Contract Cheating – A Decade (Plus One) Of Contract Cheating

10 In 10 Contract Cheating Series – Year 11 Review

In 2016, I quietly published a series of blog posts looking back at 10 years of contract cheating. June 2016 marked the 10th anniversary of my research referring to contract cheating. This was first being published in June 2006 (although the data referred to in that study predates this, as it was collected from 2004 onwards).

The A Decade of Contract Cheating series looked back at previous developments, considered future work in the contract cheating and debuted some new elements of research prior to formal publication.

I didn’t heavily promote A Decade of Contract Cheating when the posts were originally published, although I’ve had some good feedback relating to the series. That means that many of the posts have become buried inside the blog.

June 2017 marks 11 years of contract cheating. This brings with it the perfect time to review the A Decade of Contract Cheating series and to look at how the field is continuing to progress. I’ve summarised the posts, with links to the original discussions, in the table below.

Post Number Post Title Post Details
Part 01 Examining The Changes That Have Been Made To The Marketplace For Bespoke Essays Slides This was the first talk I delivered that really drilled down into the marketing of essay mills and contract cheating services. This marketing is one of the main reasons that the essay industry has been able to become so big. I’ve since developed these ideas much further through other presentations.
Part 02 Examining The Changes That Have Been Made To The Marketplace For Bespoke Essays Video As part of the 10 in 10 series, I recorded a separate (34 minute) version of what I billed as my anniversary presentation. Conference presentations are always tight on time, so this video version allowed me to go into more detail about the examples. Marketing is such a fast moving field that there are new developments to add to how the essay industry works even from one year ago.
Part 03 The Demand For Essay Writing Jobs A little-spoken about challenge within contract cheating has been the set of academic writers who provide essays and assignments for students. This post identifies five types of ghostwriters along with examples and details of the market that buys and sells essay writing service accounts as these are in great demand. The post doesn’t discuss the fake academic writers who are also out there, collecting money from unsuspecting students.
Part 04 Eliminating The Successor To Plagiarism – Identifying The Usage Of Contract Cheating Sites 10 Years On Slides I developed this talk as an Internet exclusive, taking the set of slides from my first conference presentation on contract cheating and annotating them with how the field had developed in the past 10 years. The slides empathise the change in marketing techniques and how the success of similarity detection software has moved the essay industry away from selling the same essay multiple times. They also show the still valid finding, that students don’t just buy a single assignment, but students continue to habitually buy assignments throughout their course.
Part 05 Eliminating The Successor To Plagiarism – Identifying The Usage Of Contract Cheating Sites 10 Years On Video The video version of the 10 Years On talk (another Internet exclusive) runs to 27 minutes, allowing me to drill down much more into the differences between the essay writing industry in 2006 and 2016. This is a useful introduction video to anyone looking to see how the contract cheating field has developed.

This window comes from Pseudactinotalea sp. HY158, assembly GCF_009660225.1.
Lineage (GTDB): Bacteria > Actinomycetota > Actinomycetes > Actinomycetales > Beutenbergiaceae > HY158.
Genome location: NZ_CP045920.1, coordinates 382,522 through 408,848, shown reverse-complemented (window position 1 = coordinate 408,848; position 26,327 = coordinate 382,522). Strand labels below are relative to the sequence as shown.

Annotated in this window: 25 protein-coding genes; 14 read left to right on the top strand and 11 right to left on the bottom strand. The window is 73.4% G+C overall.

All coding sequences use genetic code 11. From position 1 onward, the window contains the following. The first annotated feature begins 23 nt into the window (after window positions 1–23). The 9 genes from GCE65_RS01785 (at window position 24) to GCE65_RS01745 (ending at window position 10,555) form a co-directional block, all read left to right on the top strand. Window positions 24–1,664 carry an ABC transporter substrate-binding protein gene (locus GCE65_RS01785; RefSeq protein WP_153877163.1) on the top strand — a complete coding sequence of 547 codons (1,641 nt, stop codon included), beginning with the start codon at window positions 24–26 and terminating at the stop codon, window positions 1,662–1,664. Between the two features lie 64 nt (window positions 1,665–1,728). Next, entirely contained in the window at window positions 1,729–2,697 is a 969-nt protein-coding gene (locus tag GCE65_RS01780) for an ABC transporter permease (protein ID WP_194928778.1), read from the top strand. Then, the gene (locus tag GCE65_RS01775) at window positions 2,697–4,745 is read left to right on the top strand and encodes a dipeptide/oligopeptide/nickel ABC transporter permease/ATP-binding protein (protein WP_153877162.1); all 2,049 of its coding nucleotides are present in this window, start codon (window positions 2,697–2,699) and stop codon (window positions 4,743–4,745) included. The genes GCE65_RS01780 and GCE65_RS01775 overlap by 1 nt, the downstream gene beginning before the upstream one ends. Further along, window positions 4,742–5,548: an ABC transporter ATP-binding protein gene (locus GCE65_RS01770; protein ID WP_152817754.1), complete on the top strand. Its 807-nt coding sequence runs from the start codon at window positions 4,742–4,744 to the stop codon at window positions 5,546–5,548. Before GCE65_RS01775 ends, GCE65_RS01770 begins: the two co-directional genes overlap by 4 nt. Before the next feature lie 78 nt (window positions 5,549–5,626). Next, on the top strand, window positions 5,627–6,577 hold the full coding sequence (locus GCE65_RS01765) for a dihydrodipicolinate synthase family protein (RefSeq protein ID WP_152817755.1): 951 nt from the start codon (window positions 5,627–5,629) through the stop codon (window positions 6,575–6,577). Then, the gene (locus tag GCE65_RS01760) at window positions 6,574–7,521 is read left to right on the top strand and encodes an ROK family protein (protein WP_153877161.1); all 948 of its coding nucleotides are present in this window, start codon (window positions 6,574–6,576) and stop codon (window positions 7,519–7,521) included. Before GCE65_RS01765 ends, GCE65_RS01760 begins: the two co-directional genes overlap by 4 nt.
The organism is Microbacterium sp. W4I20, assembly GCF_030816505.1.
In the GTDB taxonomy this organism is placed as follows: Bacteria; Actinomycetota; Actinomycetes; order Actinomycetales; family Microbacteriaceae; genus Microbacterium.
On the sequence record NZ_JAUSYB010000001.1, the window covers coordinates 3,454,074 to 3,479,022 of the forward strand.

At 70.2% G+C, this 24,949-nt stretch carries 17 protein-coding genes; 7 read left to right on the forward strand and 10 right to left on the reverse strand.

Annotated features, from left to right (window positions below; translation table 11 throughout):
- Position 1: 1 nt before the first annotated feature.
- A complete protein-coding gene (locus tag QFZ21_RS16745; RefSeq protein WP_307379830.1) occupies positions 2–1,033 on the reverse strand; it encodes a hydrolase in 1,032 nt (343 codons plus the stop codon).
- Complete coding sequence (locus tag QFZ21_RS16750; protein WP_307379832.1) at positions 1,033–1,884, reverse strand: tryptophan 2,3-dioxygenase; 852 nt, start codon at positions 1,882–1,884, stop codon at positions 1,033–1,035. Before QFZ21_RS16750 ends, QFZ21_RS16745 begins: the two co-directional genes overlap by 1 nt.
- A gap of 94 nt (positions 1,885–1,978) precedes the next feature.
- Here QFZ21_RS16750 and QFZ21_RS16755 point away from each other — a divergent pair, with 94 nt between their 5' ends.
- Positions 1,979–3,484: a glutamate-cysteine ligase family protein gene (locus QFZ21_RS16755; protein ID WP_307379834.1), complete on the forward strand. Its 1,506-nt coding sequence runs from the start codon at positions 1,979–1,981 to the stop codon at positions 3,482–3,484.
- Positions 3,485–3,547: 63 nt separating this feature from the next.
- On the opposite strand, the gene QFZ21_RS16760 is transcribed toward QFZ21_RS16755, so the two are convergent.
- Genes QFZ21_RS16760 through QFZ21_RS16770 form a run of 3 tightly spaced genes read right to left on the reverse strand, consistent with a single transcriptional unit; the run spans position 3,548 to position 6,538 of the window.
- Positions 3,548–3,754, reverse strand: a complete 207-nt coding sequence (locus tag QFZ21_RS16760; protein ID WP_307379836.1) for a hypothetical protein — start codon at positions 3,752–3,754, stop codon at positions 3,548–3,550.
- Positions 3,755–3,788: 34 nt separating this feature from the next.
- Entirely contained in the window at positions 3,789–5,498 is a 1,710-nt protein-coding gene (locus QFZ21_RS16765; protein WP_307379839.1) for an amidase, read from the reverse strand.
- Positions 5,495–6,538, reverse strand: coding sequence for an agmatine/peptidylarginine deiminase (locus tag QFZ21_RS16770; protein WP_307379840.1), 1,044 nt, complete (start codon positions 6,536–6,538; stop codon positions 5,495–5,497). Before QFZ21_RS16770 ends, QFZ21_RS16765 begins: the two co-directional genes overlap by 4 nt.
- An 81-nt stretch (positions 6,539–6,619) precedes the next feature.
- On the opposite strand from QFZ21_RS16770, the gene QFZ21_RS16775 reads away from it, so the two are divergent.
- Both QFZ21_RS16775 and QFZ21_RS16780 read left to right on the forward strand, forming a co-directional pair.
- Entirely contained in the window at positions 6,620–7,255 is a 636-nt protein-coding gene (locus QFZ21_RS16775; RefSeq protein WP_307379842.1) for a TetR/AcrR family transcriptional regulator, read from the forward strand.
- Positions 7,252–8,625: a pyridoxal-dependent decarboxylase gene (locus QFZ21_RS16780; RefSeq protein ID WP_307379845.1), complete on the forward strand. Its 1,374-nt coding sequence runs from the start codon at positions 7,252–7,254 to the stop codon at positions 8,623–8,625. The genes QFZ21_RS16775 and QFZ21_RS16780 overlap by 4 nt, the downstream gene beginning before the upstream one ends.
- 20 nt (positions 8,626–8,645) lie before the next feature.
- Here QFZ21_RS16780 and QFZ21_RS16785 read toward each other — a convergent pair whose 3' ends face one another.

Part 06 The Growth Of Essay Outsourcing To Fiverr.com As part of my publications, I’ve broken the news of different sites being used to facilitate contract cheating on many occasions. Fiverr.com is part of the gig economy for cheating, offering very low cost outsourcing opportunities for students thinking outside the box of the major essay mills. Students are using this an agency style website and cutting out the other links in the cheating chain to connect together directly with writers. The site provides over 800 advertised gigs for essay writing services. In a separate investigation of mine where I priced up one of my own assignments, a literature review, most writers asked for $20 USD to complete this 2000 word literature review (just 1c per word).
Part 07 What Shape Is The Bespoke Essay Industry In Today? How big is the essay industry is one of those difficult questions to answer. I tend to play safe when asked that question, pointing instead to the massive growth of essay site marketing and visibility as being suggestive on many more sites. There have also been suggestions that, although the number of orders has grown, the amount paid per assignment has dropped, so the financial growth of the industry has also slowed. Equating known facts about the industry and search traffic, I estimate an essay industry worth £50 million per year. This is below the figures suggested by the essay mills themselves. However, when smaller players such as individual writers and private tutors are included, as well as the market for work in languages other than English, the real figure could be much higher.
Part 08 The Impact Of Twitter On The Essay Industry I was an early adopter of social media use within teaching in the UK. In the world of 2017, it would be difficult to imagine a world where students weren’t digitally led and engaged through social media. The contract cheating industry also knows this, with advertising sent to students that can be both context aware and geotargeted. This post focuses on Twitter, but as my essay marketing work has shown, similar functionality is available through Facebook, LinkedIn, Snapchat and other sites. As well as examples of adverts and classifications of users, the post also identifies the essay companies who are tweeting details of all the assignments they complete – seemingly a great way of advertising the work that can be requested, but also a possible method that academics can use to check if a request for their assignment to be outsourced has been made.